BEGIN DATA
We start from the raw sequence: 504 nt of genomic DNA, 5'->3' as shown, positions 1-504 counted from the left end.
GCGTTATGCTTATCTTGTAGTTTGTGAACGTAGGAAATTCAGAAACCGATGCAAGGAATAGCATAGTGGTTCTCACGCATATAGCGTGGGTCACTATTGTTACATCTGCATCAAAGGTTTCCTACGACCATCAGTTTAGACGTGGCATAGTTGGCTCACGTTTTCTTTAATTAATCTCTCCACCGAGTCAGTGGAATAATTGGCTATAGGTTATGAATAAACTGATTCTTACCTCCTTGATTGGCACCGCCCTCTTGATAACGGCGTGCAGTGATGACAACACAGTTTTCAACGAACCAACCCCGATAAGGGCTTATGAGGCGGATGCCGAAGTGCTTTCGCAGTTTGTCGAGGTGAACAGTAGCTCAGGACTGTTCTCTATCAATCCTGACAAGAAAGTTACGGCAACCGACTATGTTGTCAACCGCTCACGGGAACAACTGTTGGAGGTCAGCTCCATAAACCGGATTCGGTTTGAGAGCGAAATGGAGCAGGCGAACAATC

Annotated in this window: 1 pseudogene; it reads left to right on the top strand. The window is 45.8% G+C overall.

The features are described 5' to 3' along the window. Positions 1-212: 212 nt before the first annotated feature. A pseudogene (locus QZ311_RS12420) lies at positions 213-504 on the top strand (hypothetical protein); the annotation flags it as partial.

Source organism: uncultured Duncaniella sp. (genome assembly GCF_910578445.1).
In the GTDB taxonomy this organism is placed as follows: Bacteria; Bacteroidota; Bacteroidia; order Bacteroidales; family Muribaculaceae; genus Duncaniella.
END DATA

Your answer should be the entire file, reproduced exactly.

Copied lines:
We start from the raw sequence: 504 nt of genomic DNA, 5'->3' as shown, positions 1-504 counted from the left end.
GCGTTATGCTTATCTTGTAGTTTGTGAACGTAGGAAATTCAGAAACCGATGCAAGGAATAGCATAGTGGTTCTCACGCATATAGCGTGGGTCACTATTGTTACATCTGCATCAAAGGTTTCCTACGACCATCAGTTTAGACGTGGCATAGTTGGCTCACGTTTTCTTTAATTAATCTCTCCACCGAGTCAGTGGAATAATTGGCTATAGGTTATGAATAAACTGATTCTTACCTCCTTGATTGGCACCGCCCTCTTGATAACGGCGTGCAGTGATGACAACACAGTTTTCAACGAACCAACCCCGATAAGGGCTTATGAGGCGGATGCCGAAGTGCTTTCGCAGTTTGTCGAGGTGAACAGTAGCTCAGGACTGTTCTCTATCAATCCTGACAAGAAAGTTACGGCAACCGACTATGTTGTCAACCGCTCACGGGAACAACTGTTGGAGGTCAGCTCCATAAACCGGATTCGGTTTGAGAGCGAAATGGAGCAGGCGAACAATC

Annotated in this window: 1 pseudogene; it reads left to right on the top strand. The window is 45.8% G+C overall.

The features are described 5' to 3' along the window. Positions 1-212: 212 nt before the first annotated feature. A pseudogene (locus QZ311_RS12420) lies at positions 213-504 on the top strand (hypothetical protein); the annotation flags it as partial.

Source organism: uncultured Duncaniella sp. (genome assembly GCF_910578445.1).
In the GTDB taxonomy this organism is placed as follows: Bacteria; Bacteroidota; Bacteroidia; order Bacteroidales; family Muribaculaceae; genus Duncaniella.